Chen Deming to be the new Minister of Commerce?
In light of Bo Xilai’s move to Party Secretary of Chongqing, as predicted by us two months ago, the guessing game is on as to the identity of the new Minister of Commerce to replace Mr. Bo. Our money is on Chen Deming. Having, until very, recently been in an advisory role at the National Development and Reform Commission (NDRC), Chen has been known to us for several years, courtesy of the unique relationship our Senior Partner, Chris Devonshire-Ellis, has with senior Chinese officials, and as identified in our annual ministerial briefing each spring (see May 2007, April 2006, and April 2005 issues of China Briefing magazine on our archives). Mr. Chen’s position within the NDRC has seen him take specific responsibility for investment in the energy sector, a key component of China’s inbound investment policy.
Chen Deming was born in Shanghai in 1949 and holds a doctorate degree in management. Previously the mayor of Suzhou and party secretary in Jiangsu province, he was elected governor of Shaanxi province in 2005 before his appointment to the NDRC 18 months later. Chen has just been given the role of Vice-Minister of Commerce and we expect to see him further promoted after Chinese New Year as the full ministerial head once he has had time to assess his new surroundings.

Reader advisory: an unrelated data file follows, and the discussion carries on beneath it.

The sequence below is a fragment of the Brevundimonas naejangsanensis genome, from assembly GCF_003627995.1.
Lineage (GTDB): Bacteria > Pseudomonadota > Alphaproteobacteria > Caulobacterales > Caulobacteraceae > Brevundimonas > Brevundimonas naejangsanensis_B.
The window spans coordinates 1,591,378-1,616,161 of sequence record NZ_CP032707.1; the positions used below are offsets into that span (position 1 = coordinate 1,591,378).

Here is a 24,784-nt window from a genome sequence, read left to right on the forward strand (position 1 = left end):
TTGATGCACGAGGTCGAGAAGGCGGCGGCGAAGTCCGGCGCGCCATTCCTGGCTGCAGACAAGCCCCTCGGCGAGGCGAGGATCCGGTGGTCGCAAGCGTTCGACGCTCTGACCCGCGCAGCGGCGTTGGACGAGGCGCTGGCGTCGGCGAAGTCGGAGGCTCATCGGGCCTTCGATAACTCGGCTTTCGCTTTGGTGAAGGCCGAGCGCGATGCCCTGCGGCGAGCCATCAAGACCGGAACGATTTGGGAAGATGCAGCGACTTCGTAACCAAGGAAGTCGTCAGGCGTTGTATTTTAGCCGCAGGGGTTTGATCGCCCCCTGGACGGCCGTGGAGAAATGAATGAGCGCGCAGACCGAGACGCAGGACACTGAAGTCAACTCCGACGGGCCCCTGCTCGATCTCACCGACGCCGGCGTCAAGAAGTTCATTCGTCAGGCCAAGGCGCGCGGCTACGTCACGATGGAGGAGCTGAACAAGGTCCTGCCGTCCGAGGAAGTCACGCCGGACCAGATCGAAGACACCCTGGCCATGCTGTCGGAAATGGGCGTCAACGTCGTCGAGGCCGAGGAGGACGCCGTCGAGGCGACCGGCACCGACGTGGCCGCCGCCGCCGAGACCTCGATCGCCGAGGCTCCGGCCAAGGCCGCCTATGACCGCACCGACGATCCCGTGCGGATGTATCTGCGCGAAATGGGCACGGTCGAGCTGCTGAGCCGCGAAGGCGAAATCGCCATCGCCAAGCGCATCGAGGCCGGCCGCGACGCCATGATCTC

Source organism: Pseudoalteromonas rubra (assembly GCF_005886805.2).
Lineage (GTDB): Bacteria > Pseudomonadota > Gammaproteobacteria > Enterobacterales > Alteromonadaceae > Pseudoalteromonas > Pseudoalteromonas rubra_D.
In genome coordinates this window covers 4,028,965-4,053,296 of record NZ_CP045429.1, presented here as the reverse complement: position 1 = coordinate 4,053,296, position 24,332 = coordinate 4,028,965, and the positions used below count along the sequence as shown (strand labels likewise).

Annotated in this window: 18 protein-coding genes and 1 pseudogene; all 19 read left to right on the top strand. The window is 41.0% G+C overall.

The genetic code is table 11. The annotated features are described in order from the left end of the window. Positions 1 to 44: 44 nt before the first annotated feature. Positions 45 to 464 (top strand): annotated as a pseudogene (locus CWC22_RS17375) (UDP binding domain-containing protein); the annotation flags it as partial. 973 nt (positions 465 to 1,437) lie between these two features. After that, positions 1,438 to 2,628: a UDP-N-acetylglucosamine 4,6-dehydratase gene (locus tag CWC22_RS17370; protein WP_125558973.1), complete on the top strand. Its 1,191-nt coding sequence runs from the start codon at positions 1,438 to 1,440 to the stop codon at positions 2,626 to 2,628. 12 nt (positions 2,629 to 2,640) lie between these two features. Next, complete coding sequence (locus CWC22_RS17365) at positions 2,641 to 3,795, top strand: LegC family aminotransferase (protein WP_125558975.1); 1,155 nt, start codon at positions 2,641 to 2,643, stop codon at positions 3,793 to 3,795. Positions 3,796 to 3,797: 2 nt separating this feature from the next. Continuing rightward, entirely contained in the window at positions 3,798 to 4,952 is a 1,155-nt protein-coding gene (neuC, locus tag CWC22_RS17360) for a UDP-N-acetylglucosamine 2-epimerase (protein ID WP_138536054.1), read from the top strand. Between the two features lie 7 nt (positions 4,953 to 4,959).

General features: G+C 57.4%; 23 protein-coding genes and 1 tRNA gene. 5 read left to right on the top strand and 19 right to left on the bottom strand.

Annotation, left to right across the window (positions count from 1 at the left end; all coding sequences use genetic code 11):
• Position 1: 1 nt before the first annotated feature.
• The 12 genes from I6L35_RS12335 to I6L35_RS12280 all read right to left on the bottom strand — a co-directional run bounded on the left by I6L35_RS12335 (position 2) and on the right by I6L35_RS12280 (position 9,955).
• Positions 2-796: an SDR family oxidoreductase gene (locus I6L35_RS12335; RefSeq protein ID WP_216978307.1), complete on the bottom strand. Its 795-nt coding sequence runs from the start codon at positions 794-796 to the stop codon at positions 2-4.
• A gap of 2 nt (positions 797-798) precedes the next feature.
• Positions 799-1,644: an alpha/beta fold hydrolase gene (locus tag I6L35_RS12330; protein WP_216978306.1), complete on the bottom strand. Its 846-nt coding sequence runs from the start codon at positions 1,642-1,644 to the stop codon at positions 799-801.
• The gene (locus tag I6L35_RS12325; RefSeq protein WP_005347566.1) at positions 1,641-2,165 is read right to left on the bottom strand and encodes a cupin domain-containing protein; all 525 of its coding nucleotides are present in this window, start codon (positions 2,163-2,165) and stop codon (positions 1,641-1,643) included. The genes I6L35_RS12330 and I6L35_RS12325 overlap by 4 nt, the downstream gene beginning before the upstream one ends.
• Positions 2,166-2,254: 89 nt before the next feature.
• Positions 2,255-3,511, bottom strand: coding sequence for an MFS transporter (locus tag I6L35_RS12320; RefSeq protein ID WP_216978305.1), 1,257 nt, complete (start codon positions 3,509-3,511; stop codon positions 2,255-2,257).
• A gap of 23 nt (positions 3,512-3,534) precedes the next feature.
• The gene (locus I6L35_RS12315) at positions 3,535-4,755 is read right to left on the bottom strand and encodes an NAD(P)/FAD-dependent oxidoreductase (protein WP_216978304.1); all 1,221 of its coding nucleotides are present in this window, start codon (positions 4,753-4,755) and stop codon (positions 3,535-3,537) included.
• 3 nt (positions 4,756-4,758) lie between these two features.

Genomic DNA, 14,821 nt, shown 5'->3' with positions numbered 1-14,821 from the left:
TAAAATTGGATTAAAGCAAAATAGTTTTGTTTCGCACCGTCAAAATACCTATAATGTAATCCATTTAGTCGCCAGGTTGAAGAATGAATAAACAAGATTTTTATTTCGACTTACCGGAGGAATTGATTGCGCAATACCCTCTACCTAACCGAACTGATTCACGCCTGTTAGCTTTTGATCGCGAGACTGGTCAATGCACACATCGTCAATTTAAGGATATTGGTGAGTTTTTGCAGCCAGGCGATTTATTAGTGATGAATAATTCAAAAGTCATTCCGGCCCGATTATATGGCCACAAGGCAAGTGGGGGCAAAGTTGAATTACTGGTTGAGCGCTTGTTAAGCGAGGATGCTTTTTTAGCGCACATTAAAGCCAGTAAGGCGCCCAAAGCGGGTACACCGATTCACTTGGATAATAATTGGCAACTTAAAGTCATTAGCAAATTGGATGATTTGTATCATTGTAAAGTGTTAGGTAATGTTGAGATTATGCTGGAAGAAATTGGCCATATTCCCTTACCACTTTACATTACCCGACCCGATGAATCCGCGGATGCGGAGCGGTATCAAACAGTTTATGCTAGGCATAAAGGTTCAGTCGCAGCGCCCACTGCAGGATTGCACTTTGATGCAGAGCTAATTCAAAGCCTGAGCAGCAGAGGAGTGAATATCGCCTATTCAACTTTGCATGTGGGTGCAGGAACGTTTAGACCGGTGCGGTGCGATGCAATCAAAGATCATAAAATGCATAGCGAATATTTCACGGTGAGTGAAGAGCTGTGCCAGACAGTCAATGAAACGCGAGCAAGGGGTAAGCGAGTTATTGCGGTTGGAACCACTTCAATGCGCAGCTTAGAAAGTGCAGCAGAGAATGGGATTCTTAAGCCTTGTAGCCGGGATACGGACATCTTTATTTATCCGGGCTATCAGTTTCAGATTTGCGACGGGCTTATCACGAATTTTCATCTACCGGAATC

His role at the NDRC has been a powerful one. Since China has no energy or oil ministry, the NDRC is China’s top energy policy-maker, controlling domestic oil products and electricity prices. In the absence of an energy ministry, Beijing’s policies are centered between the NDRC and several smaller ministries, with final approval coming directly from Premier Wen Jiabao, but with the primary influence being Chen and his team of advisors. The NDRC role for Chen has been one of ensuring adequate energy supply, while also restructuring the country’s energy industry, overhauling the oil price regime to reflect market mechanisms and establishing a management program for the strategic petroleum reserve. He has also encouraged renewables and promoted energy conservation.
“I have always found Mr. Chen to be a courteous and pragmatic man, occasionally stern but with a good sense of humor. His role at the NDRC in understanding China’s energy needs will play a pivotal role in the future FDI policies China takes via his new position at the MOC,” says Chris Devonshire-Ellis.